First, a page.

As you probably suspect by now, the SAP testing process is extremely rigorous. Because an SAP certification is such a highly valued credential, once you have earned one, SAP provides you with a certification number that can be listed on your resume or CV and verified by potential employers—the thousands of consulting companies that implement SAP software and the more than 110,000 (in 2010) companies that run SAP software. As an added benefit to students enrolled at universities or technical schools that are members of the SAP University Alliances Program, SAP offers special certification academies on campuses around the world where students can earn the same certification as professionals at a reduced cost. This textbook and the additional online materials are based on the content in the SAP course, which results in an official SAP Associate Application Consultant certification and can be used as a supplement to the SAP course materials.

Alternatively, students who master the additional online materials can take the SAP certification exam at one of over 8,000 global testing centers without participating in a certification academy. Students who pass the exam will receive the same official SAP certification as working professionals who complete an SAP-sponsored training pro- gram. Earning this certification is the first step toward a successful and perhaps lucrative career as an SAP application consultant. Speak with your instructor, and consult the certification information on the SAP University Alliances Community for more details.

C. Pang, Y. Dharmasthira, C. Eschinger, and K. Motoyoshi, Market Share: ERP Software, Worldwide, 2008, July 2008, Gartner.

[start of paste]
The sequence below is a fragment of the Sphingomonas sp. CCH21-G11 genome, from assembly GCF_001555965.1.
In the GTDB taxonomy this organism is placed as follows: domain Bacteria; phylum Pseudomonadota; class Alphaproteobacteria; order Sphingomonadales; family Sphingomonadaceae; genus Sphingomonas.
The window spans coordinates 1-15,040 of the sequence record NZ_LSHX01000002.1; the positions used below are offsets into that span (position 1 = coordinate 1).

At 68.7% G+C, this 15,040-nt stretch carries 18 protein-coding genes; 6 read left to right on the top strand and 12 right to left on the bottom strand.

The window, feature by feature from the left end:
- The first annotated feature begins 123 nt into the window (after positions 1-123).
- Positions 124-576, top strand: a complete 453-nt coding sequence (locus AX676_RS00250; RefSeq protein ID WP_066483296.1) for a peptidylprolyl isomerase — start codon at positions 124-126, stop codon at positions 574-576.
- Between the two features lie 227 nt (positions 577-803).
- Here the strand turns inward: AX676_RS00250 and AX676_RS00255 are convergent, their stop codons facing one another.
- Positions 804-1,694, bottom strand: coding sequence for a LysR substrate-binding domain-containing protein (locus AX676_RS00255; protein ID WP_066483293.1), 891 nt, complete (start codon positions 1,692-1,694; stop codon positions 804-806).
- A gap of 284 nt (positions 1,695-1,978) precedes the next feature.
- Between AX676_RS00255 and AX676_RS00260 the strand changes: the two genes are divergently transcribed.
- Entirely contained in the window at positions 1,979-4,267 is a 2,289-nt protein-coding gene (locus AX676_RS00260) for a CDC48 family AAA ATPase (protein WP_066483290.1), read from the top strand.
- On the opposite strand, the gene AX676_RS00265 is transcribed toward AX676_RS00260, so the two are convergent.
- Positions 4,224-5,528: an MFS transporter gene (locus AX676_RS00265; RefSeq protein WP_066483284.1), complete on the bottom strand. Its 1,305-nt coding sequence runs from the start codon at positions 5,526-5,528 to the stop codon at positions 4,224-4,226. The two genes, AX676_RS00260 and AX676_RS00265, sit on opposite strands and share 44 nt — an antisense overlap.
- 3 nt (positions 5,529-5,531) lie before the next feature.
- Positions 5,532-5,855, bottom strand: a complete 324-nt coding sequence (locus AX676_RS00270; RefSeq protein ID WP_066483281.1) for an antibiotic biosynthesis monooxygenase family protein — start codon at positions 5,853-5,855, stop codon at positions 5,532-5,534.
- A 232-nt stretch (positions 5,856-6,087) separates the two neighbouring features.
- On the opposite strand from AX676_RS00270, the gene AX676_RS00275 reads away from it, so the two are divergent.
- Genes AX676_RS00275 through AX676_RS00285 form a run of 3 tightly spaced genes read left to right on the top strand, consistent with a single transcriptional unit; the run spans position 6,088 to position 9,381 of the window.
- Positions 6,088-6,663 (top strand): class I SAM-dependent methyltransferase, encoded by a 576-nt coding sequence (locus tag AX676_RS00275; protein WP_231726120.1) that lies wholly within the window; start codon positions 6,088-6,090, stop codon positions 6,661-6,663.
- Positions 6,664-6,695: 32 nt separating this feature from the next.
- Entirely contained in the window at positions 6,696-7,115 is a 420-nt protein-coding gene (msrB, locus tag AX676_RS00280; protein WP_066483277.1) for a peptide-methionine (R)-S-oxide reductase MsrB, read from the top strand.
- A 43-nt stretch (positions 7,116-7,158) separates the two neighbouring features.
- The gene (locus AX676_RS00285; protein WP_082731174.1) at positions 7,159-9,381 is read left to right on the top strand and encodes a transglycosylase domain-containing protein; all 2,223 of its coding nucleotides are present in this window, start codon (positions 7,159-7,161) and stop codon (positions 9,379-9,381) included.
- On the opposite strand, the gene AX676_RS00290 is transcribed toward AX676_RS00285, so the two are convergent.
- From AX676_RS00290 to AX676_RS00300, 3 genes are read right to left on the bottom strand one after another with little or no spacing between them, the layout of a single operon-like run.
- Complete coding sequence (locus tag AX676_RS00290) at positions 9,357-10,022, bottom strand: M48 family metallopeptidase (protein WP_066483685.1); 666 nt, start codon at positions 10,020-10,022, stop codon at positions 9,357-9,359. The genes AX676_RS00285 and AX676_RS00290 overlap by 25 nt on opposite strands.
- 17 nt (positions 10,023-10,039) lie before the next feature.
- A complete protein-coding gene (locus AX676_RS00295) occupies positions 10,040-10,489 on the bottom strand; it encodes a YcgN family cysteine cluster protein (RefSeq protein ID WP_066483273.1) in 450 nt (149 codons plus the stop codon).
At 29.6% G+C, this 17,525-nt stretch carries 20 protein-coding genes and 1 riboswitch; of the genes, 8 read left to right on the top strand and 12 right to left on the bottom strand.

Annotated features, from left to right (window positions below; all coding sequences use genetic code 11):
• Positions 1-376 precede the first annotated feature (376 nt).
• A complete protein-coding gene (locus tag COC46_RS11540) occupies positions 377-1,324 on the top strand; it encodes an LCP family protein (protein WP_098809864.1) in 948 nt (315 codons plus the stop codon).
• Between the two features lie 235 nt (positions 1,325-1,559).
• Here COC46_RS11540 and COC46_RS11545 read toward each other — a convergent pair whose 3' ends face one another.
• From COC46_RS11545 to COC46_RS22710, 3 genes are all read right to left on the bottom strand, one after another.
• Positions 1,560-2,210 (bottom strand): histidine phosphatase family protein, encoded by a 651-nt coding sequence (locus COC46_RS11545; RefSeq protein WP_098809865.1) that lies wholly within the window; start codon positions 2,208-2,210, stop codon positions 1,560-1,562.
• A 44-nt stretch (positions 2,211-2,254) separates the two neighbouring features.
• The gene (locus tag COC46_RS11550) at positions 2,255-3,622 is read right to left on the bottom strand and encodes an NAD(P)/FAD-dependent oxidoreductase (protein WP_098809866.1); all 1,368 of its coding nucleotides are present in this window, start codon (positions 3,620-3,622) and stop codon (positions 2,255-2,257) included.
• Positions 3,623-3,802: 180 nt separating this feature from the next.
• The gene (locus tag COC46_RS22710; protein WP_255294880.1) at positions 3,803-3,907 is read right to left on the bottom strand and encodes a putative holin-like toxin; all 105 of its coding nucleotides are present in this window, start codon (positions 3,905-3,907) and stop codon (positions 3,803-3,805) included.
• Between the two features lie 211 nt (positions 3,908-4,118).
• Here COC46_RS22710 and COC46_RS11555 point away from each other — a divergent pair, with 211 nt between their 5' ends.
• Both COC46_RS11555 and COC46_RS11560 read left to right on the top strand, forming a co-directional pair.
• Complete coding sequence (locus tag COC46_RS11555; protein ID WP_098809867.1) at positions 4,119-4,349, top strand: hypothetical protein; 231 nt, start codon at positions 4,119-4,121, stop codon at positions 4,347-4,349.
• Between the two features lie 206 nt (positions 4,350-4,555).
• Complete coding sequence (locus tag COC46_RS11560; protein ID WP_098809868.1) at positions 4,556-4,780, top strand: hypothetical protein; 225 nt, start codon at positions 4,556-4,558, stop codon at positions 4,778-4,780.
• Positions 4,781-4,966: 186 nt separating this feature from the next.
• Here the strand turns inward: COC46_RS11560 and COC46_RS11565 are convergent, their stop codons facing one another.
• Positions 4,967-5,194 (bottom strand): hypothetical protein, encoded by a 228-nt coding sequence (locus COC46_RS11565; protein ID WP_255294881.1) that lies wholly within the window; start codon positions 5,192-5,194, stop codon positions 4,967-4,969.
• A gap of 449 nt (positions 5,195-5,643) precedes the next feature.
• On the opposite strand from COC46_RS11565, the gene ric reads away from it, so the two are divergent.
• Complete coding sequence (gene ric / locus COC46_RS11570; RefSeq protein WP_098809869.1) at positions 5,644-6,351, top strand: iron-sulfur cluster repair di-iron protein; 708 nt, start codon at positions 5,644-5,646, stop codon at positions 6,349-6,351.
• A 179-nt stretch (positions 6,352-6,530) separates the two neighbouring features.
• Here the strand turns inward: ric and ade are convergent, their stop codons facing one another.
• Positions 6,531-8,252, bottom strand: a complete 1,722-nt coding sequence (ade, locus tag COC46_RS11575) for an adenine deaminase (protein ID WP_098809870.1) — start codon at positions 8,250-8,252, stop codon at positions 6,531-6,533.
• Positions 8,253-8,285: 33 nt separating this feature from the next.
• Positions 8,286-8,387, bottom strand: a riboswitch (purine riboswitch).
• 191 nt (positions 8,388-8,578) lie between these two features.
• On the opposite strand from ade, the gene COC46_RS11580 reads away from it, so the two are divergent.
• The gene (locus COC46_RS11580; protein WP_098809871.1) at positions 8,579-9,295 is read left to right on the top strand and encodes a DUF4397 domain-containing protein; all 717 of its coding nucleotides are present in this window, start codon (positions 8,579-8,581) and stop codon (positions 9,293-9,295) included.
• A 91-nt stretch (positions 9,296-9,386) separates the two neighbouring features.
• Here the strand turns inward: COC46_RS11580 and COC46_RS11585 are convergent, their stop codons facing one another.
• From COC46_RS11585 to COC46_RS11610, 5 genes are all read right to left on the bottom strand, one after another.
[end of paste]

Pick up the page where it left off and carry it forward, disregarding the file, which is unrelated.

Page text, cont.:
A. Pang, Worldwide ERP Applications 2009–2013 Forecast and 2008 Vendor Shares, October 2008, IDC

J. Sahadi, Hot 6-fi gure jobs now, 2007 [Online], CNN/Money. 2007/pf/0708/gallery.hot_six_fi g_jobs_now/index.html.

Business Processes in Practice: Make-to- Stock vs. Make-to-Order (Apple Case Study)

dell-vs-appleA good example of a company that uses the make-to- stock strategy is Apple Inc. Apple uses the make- to- stock process for Macs sold in its Apple stores. The company first estimates the consumer demand for its Mac computers. It then calculates its available  manufacturing capacity and the quantities of raw materials it will need to build enough computers to meet consumer demand. Apple’s strategy is to purchase raw materials and reserve manufacturing capacity ahead of time to maximize the cost efficiencies of buying materials in bulk quantities and doing large production runs. Apple and its contract manufacturers then produce a specific quantity of each Mac model and ship them from the factory to the Apple stores and other retail outlets for sale. When customers come into an Apple